"Your hypothetical consultant is getting paid a large amount of money and wants to please what we call the inside directors, meaning the directors that are also company executives, because they're responsible for whether the consulting contract goes away next year." Moll says such relationships are not unethical if the director is the person best qualified for such a job and the ties are fully disclosed.

Whether Carroll is Reliant's best-qualified consultant on energy deregulation is open to question. If he simply exercised his political connections, a quarter-million dollars seems a lot to charge.

As for Baker's presence on the board, Moll calls it a classic example of what he regularly teaches classes about: the appearance -- as well as the substance -- of conflict of interest. The law requires directors to abstain from board votes on matters involving their interests, but there is still the question of influence with fellow directors. After all, who wants to get on a former secretary of state's shit list by denying his law firm the biz?

"Everybody knows that James Baker is going to walk back in the room, and you want it to be a collegial environment," observes Moll. "Everyone knows that you would rather avoid bad feelings."

Perhaps one of the few benefits from the Enron implosion is that it's blowing a chilly wind through the clubby boardrooms of its surviving competitors, and it may get shareholders to ask tough questions about their own directors' independence.Judge Holier Than Thou

State District Judge Elizabeth Ray, a candidate for the GOP nomination to the Texas Supreme Court, is making a big bid for backing by the religious right. You can read all about it in the latest issue of the Link Letter, a Christian conservative publication produced by fire-and-brimstone political practitioner Terry Lowery.

Ray, whose nickname among colleagues is "Peaches," contributed an essay on "The Role of a Christian Judge." Ray advises readers that the dual roles of Christian and judge do not trouble her, because "in a secular court system, the Christian judge views her work as a ministry. In my work, I have the support of the Holy Spirit, the guidance of scripture, and the encouragement of prayer but I am instructed that I must never 'neglect justice and the love of God' (Luke 11:42) and always remember the 'weightier matters of the law: Justice and mercy and faith' (Matt. 28:23)."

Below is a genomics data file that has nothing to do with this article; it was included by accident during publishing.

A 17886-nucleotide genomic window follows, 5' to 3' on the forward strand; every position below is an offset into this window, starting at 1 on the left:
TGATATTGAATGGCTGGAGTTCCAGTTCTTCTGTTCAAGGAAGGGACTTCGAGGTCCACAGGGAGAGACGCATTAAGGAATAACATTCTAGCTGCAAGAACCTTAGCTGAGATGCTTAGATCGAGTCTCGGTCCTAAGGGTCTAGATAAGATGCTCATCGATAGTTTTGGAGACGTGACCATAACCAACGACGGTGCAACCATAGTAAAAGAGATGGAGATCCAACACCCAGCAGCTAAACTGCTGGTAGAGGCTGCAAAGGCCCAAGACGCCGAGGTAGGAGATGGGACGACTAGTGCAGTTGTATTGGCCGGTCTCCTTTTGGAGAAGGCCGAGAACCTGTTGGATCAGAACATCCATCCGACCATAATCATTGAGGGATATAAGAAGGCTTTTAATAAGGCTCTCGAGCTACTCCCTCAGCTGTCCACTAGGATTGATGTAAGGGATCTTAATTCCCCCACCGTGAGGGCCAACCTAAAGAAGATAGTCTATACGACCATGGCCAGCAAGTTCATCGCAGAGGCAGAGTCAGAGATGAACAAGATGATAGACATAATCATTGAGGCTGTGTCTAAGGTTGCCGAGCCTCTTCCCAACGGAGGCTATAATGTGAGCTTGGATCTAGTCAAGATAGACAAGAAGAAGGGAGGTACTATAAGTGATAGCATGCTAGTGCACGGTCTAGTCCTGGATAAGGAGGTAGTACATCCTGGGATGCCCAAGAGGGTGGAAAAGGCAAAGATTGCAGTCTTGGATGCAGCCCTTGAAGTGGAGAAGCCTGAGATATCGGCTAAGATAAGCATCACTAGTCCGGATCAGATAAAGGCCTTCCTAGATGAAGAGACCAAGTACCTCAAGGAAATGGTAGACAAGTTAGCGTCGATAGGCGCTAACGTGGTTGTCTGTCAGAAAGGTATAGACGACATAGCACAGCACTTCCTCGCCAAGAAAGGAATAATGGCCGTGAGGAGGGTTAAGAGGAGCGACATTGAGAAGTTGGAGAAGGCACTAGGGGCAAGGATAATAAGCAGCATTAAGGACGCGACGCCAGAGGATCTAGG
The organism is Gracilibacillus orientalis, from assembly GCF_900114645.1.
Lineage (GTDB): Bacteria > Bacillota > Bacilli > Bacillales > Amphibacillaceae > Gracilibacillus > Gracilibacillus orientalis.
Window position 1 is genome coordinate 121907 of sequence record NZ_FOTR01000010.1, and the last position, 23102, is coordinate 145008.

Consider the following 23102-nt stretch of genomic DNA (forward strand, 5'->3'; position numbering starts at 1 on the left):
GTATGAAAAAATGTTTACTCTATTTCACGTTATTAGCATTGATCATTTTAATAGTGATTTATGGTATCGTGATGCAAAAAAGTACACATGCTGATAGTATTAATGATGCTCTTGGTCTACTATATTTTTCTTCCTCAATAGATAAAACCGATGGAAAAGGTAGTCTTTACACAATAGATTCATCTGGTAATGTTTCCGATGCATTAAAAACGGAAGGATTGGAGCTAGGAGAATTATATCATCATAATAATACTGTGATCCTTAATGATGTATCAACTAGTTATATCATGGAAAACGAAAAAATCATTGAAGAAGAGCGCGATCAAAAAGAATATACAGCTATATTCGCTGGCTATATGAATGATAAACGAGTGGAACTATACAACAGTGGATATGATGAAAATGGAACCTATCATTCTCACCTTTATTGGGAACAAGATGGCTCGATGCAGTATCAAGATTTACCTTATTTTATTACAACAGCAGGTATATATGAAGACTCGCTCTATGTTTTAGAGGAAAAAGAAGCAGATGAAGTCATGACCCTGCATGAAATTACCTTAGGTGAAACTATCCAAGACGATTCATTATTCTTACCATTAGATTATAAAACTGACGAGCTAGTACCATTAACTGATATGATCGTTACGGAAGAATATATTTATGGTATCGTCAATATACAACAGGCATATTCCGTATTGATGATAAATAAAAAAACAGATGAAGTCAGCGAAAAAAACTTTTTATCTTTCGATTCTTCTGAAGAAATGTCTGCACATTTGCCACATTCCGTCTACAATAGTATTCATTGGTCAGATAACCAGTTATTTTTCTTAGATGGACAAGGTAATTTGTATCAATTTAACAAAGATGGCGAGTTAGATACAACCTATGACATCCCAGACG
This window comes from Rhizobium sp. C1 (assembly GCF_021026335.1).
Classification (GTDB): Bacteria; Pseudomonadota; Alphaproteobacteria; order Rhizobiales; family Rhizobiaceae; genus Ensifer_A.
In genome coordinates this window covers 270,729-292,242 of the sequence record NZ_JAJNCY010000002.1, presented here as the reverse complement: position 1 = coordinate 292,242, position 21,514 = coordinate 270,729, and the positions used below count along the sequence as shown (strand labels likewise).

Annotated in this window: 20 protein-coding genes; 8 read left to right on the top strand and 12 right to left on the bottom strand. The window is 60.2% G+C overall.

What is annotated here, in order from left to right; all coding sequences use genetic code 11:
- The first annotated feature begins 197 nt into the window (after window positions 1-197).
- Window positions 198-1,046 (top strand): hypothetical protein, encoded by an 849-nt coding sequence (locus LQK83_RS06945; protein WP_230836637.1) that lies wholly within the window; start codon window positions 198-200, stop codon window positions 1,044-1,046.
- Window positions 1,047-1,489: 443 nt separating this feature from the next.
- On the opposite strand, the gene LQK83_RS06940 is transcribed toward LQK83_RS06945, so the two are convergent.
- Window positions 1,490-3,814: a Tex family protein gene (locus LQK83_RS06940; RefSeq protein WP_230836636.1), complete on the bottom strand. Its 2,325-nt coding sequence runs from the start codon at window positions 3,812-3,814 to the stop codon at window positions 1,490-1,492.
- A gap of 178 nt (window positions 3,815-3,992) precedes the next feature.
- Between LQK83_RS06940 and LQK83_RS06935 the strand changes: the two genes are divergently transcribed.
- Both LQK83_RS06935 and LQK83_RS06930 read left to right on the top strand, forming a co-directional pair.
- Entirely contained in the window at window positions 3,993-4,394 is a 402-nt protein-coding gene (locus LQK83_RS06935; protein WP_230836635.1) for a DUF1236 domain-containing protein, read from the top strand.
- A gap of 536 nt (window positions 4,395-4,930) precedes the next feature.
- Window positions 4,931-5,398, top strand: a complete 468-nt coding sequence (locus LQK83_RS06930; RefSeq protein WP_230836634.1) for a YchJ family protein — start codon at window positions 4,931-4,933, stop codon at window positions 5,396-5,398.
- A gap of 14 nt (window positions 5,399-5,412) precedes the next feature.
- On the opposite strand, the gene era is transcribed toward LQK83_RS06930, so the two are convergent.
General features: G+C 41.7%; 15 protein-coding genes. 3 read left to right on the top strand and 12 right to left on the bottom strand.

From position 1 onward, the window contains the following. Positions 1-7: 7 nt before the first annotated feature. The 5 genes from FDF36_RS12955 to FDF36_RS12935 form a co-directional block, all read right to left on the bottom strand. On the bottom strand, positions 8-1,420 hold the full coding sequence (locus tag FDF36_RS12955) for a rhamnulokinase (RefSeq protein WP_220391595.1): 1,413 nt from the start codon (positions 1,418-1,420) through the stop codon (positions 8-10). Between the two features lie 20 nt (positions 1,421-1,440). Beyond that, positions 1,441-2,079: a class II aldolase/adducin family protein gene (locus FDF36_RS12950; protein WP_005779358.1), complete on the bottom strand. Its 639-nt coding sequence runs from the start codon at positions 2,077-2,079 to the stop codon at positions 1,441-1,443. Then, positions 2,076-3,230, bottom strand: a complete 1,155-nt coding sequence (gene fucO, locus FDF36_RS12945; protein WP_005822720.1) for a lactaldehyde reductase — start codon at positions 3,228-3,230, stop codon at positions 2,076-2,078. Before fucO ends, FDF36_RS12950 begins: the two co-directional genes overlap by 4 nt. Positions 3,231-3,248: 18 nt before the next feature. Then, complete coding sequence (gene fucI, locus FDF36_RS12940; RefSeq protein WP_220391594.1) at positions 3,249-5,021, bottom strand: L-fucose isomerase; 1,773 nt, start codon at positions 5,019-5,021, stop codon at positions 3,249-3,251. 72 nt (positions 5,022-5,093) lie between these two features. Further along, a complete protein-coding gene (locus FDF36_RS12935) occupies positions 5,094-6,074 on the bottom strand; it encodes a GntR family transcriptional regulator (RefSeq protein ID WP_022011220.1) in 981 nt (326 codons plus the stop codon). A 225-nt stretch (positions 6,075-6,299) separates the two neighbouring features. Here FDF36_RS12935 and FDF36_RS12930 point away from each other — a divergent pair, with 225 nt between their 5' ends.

Ray then provides appropriate biblical quotations to justify hard work, fairness and wise judgment. "Since we Christians are to proclaim Jesus as Lord in all we do, we must reflect the discernment of Jesus in our work, whether that is teaching, parenting, or judging."

Note to plaintiffs and defendants in the 165th: Stock up on silver crosses for court appearances and instruct your attorney to generously sprinkle your briefs with Holy Scripture.

A colleague calls the comments "inappropriate" for a judge in a system that ostensibly separates church and state. Ray's article was illustrated with a photo of the judge and Texas Governor Rick Perry. In another section of the Link Letter Lowery proudly displays a congratulatory letter from President George W. Bush, thanking the editor-publisher for his efforts to "get out the vote in Texas."

Bird in Mouth

Houston City Councilman Gabe Vasquez recently scored a small victory in his political guerrilla war against a phalanx of incumbent Hispanic Democratic officials. Vasquez corralled a council majority to torpedo former state rep Al Luna from the Houston Municipal Employees Pension System Board of Trustees and replace him with banker Ignacio Pujol Jr.

Luna is a member of the enemy camp that includes state Senator Mario Gallegos and state Rep Jessica Farrar. Vasquez supports Farrar opponent Alma Zepeda in the Democratic primary for the District 148 seat.

Apparently unable to resist gloating after the vote, Vasquez sent out a postcard citywide that displays a pleased-as-punch Pujol -- posing in front of a painting of a retriever with a dead pheasant clasped in its jaws.

"In these times when pension systems have suffered high-profile losses because of poor investments, it's important to keep a close watch on how city employee pension plans are managed," declared Vasquez, adding that he had nominated Pujol and reviewed his qualifications.

Vasquez also mailed a Pujol dead-fowl card to Senator Gallegos's consultant Marc Campos, who was less than amused. He dismissed the gesture with "Oh, that's just Gabe saying, 'My dick's bigger than your dick.'"